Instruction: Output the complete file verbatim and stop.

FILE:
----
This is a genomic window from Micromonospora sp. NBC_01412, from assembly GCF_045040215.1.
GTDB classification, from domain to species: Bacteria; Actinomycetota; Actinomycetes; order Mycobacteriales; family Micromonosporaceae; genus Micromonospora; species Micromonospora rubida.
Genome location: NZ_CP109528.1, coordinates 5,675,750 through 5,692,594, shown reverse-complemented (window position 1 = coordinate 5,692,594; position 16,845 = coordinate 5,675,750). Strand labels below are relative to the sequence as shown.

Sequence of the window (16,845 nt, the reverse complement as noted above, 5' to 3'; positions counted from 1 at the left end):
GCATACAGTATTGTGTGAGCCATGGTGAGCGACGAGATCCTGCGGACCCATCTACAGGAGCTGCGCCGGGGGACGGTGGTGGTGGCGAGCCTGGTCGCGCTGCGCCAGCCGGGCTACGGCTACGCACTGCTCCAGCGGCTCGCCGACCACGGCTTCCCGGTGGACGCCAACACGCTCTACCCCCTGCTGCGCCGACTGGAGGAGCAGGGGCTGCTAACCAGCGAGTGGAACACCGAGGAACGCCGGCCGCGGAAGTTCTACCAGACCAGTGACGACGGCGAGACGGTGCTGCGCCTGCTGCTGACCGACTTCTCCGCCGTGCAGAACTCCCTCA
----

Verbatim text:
This is a genomic window from Micromonospora sp. NBC_01412, from assembly GCF_045040215.1.
GTDB classification, from domain to species: Bacteria; Actinomycetota; Actinomycetes; order Mycobacteriales; family Micromonosporaceae; genus Micromonospora; species Micromonospora rubida.
Genome location: NZ_CP109528.1, coordinates 5,675,750 through 5,692,594, shown reverse-complemented (window position 1 = coordinate 5,692,594; position 16,845 = coordinate 5,675,750). Strand labels below are relative to the sequence as shown.

Sequence of the window (16,845 nt, the reverse complement as noted above, 5' to 3'; positions counted from 1 at the left end):
GCATACAGTATTGTGTGAGCCATGGTGAGCGACGAGATCCTGCGGACCCATCTACAGGAGCTGCGCCGGGGGACGGTGGTGGTGGCGAGCCTGGTCGCGCTGCGCCAGCCGGGCTACGGCTACGCACTGCTCCAGCGGCTCGCCGACCACGGCTTCCCGGTGGACGCCAACACGCTCTACCCCCTGCTGCGCCGACTGGAGGAGCAGGGGCTGCTAACCAGCGAGTGGAACACCGAGGAACGCCGGCCGCGGAAGTTCTACCAGACCAGTGACGACGGCGAGACGGTGCTGCGCCTGCTGCTGACCGACTTCTCCGCCGTGCAGAACTCCCTCA